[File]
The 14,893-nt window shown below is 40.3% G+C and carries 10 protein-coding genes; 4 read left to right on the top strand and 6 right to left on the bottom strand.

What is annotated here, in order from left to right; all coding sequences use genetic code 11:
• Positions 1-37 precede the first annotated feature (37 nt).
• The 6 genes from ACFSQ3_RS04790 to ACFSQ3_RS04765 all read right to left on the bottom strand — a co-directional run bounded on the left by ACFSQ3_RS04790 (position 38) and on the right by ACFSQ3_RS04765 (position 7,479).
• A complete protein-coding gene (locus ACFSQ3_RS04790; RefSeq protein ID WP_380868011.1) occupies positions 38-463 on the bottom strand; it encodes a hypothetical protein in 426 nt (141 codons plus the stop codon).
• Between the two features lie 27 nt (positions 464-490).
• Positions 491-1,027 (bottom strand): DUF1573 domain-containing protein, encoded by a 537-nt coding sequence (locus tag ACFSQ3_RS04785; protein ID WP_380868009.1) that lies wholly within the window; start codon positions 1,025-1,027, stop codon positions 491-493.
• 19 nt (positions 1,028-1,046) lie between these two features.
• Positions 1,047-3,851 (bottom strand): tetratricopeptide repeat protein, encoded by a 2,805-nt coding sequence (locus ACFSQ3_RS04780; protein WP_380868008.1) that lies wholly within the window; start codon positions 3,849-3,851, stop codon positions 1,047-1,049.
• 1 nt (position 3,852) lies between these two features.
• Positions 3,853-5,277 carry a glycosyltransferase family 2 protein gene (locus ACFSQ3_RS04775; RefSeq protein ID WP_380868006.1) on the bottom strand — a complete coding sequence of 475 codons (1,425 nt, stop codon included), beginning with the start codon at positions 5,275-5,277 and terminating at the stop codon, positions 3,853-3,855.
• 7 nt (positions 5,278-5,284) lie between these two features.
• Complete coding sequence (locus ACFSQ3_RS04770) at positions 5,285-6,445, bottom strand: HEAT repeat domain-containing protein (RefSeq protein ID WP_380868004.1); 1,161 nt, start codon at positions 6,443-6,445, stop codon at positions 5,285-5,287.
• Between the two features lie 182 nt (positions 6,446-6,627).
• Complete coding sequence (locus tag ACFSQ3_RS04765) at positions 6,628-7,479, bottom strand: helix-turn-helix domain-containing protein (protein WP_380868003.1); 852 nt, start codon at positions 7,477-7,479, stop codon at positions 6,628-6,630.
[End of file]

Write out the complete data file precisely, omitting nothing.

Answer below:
The 14,893-nt window shown below is 40.3% G+C and carries 10 protein-coding genes; 4 read left to right on the top strand and 6 right to left on the bottom strand.

What is annotated here, in order from left to right; all coding sequences use genetic code 11:
• Positions 1-37 precede the first annotated feature (37 nt).
• The 6 genes from ACFSQ3_RS04790 to ACFSQ3_RS04765 all read right to left on the bottom strand — a co-directional run bounded on the left by ACFSQ3_RS04790 (position 38) and on the right by ACFSQ3_RS04765 (position 7,479).
• A complete protein-coding gene (locus ACFSQ3_RS04790; RefSeq protein ID WP_380868011.1) occupies positions 38-463 on the bottom strand; it encodes a hypothetical protein in 426 nt (141 codons plus the stop codon).
• Between the two features lie 27 nt (positions 464-490).
• Positions 491-1,027 (bottom strand): DUF1573 domain-containing protein, encoded by a 537-nt coding sequence (locus tag ACFSQ3_RS04785; protein ID WP_380868009.1) that lies wholly within the window; start codon positions 1,025-1,027, stop codon positions 491-493.
• 19 nt (positions 1,028-1,046) lie between these two features.
• Positions 1,047-3,851 (bottom strand): tetratricopeptide repeat protein, encoded by a 2,805-nt coding sequence (locus ACFSQ3_RS04780; protein WP_380868008.1) that lies wholly within the window; start codon positions 3,849-3,851, stop codon positions 1,047-1,049.
• 1 nt (position 3,852) lies between these two features.
• Positions 3,853-5,277 carry a glycosyltransferase family 2 protein gene (locus ACFSQ3_RS04775; RefSeq protein ID WP_380868006.1) on the bottom strand — a complete coding sequence of 475 codons (1,425 nt, stop codon included), beginning with the start codon at positions 5,275-5,277 and terminating at the stop codon, positions 3,853-3,855.
• 7 nt (positions 5,278-5,284) lie between these two features.
• Complete coding sequence (locus ACFSQ3_RS04770) at positions 5,285-6,445, bottom strand: HEAT repeat domain-containing protein (RefSeq protein ID WP_380868004.1); 1,161 nt, start codon at positions 6,443-6,445, stop codon at positions 5,285-5,287.
• Between the two features lie 182 nt (positions 6,446-6,627).
• Complete coding sequence (locus tag ACFSQ3_RS04765) at positions 6,628-7,479, bottom strand: helix-turn-helix domain-containing protein (protein WP_380868003.1); 852 nt, start codon at positions 7,477-7,479, stop codon at positions 6,628-6,630.